The University of Tennessee is launching a service that will promote and preserve the university’s scholarly and creative work in a universally accessible digital repository.
“Trace, the Tennessee Research and Creative Exchange, will promote the visibility and permanence of the UT community’s research, scholarship and creative activity,” said Barbara Dewey, dean of the UT Libraries.
“Trace will provide global access to UT’s scholarly and creative output. The collective excellence of our faculty and students will be highlighted with every click on the website,” Dewey said.
Trace content may include technical reports, grant proposals, digital media, campus publications, conference proceedings, extension service publications, and internal archives, as well as scholarly work published in peer-reviewed journals and books when copyright permits. Works deposited receive the same stewardship as other resources in the university’s growing digital library.
The UT Office of Research, the Science Alliance, and the Office of the Provost are cooperating with UT Libraries to sponsor the repository. The Berkeley Electronic Press Digital Commons platform will host the service for the first three years.
“The program offers a collaborative digital space for university communities to explore new forms of scholarship and make their work discoverable,” said Brad Fenwick, UT vice chancellor for research and engagement. “Our researchers and scholars will possess a substantial advantage in conducting cutting-edge research, delivering high-quality teaching, and contributing valuable services to society.”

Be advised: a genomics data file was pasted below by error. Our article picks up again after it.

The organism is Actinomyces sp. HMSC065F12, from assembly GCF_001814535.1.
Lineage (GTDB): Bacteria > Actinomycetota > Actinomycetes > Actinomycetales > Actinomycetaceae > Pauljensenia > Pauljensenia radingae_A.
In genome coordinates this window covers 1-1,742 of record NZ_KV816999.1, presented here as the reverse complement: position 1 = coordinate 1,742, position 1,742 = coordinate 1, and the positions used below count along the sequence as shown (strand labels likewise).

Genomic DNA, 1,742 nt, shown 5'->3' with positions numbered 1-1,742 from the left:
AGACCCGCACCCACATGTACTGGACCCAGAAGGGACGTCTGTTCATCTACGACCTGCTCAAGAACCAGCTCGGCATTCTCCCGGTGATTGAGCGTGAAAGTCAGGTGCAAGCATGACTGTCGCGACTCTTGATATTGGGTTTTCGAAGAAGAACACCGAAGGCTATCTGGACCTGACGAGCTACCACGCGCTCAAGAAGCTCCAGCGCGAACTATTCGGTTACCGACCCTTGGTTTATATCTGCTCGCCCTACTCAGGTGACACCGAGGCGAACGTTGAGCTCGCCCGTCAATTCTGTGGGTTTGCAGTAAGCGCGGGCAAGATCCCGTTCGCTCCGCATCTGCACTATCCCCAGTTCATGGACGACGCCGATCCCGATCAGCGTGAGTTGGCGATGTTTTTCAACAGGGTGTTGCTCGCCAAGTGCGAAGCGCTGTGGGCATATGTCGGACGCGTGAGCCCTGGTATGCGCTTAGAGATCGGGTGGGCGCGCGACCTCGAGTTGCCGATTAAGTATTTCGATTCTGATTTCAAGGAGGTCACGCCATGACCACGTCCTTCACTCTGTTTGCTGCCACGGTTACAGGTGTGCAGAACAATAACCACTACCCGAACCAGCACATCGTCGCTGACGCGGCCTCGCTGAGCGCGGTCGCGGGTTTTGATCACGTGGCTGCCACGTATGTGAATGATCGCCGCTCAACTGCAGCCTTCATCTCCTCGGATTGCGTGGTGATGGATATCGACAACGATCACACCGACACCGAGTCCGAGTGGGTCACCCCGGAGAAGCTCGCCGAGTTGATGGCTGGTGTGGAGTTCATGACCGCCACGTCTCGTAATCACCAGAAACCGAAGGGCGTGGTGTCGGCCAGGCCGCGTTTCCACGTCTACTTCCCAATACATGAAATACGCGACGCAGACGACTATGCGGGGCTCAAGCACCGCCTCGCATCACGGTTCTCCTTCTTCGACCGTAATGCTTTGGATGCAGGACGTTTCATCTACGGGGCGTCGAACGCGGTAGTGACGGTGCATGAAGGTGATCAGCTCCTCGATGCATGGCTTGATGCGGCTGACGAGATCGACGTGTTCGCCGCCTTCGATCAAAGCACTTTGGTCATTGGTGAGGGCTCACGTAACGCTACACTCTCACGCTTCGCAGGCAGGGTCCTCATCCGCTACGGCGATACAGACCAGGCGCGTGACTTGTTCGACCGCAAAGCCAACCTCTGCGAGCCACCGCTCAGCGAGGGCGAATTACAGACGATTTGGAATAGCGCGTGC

“We are thrilled the University of Tennessee, Knoxville chose the Digital Commons platform and confident that they will build a strong library publishing program and vibrant research showcase,” says Jean-Gabriel Bankier, president of Bepress. “From engaging stakeholders to identifying sources of unique content on campus, the library has been doing everything right to ready themselves for a strong launch. UT recognizes the strategic importance of an institutional repository as a key component in the overall mission of the university.”
The university’s Science Alliance director and project partner, Jesse Poore, notes, “UT is the hub of a vibrant research community that includes Oak Ridge National Laboratory, UT System campuses and diverse institutes. Trace increases access to primary source data valuable for communication across disciplines.”
Benefits of a university digital repository include:
• Showcases the university’s research accomplishments
• Promotes the university
• Increases access to the university’s intellectual capital
• Enables collaborative research and communication among scholars
• Preserves digital resources generated at the university
• Availability of Bepress technical staff for training and assistance
More information about Trace is available from Linda Phillips (firstname.lastname@example.org), professor and head of scholarly communication at UT Libraries.